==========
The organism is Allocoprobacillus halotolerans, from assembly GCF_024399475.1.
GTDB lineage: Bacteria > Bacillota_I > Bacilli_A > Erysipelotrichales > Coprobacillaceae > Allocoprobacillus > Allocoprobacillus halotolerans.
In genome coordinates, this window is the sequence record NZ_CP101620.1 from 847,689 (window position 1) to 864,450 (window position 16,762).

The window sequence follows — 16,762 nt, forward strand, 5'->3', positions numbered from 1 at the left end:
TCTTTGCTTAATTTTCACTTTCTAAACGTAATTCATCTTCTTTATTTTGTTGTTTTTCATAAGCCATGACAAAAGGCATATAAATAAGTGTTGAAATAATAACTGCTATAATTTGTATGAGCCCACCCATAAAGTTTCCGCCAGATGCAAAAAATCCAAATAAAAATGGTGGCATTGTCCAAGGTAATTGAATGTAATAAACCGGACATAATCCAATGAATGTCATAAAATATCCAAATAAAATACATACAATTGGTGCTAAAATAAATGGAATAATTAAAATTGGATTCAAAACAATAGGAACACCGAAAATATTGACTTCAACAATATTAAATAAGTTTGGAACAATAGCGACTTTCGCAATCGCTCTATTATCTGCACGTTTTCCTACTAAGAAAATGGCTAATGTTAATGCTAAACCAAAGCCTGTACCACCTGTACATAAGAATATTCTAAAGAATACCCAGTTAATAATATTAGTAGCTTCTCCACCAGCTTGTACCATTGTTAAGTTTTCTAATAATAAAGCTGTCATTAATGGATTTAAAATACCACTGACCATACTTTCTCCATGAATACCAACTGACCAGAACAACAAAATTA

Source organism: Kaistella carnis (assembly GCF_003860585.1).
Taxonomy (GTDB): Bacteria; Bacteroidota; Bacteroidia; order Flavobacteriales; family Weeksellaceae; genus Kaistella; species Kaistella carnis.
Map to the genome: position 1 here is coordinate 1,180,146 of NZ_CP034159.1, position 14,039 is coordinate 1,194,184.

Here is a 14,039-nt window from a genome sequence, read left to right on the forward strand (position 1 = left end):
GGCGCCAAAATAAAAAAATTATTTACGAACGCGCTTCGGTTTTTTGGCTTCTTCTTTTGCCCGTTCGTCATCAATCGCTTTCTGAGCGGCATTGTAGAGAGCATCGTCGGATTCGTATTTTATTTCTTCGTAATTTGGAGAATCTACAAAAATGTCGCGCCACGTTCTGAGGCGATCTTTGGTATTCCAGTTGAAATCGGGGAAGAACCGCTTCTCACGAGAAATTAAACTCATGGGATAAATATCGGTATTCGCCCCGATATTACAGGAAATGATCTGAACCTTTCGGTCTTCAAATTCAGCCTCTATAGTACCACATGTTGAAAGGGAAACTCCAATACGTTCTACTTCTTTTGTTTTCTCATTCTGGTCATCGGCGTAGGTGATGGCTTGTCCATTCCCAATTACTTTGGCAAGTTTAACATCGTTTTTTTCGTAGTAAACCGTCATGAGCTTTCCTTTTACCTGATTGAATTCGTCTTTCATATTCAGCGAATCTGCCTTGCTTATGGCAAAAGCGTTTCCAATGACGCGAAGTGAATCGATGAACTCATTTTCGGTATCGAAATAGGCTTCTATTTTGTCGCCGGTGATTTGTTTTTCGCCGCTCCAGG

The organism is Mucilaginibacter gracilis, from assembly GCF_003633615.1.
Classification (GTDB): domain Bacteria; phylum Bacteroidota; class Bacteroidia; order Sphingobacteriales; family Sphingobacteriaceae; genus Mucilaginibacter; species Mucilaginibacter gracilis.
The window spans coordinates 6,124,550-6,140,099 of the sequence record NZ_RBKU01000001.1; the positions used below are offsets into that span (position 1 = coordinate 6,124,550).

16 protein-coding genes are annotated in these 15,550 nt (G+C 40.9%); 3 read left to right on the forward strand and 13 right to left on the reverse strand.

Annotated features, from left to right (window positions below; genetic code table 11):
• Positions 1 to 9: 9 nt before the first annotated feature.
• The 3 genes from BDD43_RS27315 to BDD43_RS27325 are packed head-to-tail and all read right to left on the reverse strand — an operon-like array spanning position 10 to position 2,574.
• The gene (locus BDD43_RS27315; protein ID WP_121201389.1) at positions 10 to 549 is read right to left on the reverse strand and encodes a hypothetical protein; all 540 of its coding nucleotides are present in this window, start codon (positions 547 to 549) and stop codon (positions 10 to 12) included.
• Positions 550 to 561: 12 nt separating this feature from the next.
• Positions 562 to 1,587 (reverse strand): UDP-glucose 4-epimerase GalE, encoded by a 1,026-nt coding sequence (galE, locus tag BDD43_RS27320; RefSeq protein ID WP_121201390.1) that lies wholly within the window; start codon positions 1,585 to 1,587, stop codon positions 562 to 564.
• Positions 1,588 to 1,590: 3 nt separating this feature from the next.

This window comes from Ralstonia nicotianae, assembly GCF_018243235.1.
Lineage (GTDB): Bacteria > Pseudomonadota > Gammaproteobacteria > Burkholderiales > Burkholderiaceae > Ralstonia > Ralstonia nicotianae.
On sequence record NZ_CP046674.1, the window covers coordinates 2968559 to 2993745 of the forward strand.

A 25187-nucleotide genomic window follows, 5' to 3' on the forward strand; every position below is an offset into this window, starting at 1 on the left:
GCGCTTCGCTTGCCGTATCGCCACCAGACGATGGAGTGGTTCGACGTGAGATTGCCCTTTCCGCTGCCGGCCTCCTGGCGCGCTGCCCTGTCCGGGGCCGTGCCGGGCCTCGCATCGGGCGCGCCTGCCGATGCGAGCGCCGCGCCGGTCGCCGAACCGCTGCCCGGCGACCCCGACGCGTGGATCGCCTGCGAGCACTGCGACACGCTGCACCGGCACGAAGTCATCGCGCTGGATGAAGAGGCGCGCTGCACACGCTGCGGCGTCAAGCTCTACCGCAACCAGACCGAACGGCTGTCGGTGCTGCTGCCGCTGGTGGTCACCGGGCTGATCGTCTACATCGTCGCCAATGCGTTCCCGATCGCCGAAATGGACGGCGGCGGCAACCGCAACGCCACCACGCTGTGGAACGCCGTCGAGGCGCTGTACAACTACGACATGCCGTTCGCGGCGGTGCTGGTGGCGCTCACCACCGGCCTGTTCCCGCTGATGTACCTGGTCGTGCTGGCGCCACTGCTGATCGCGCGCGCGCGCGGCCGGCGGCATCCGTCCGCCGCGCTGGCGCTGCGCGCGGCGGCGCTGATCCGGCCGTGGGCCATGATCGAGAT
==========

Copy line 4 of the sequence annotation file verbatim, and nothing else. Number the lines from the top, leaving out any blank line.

The window sequence follows — 16,762 nt, forward strand, 5'->3', positions numbered from 1 at the left end: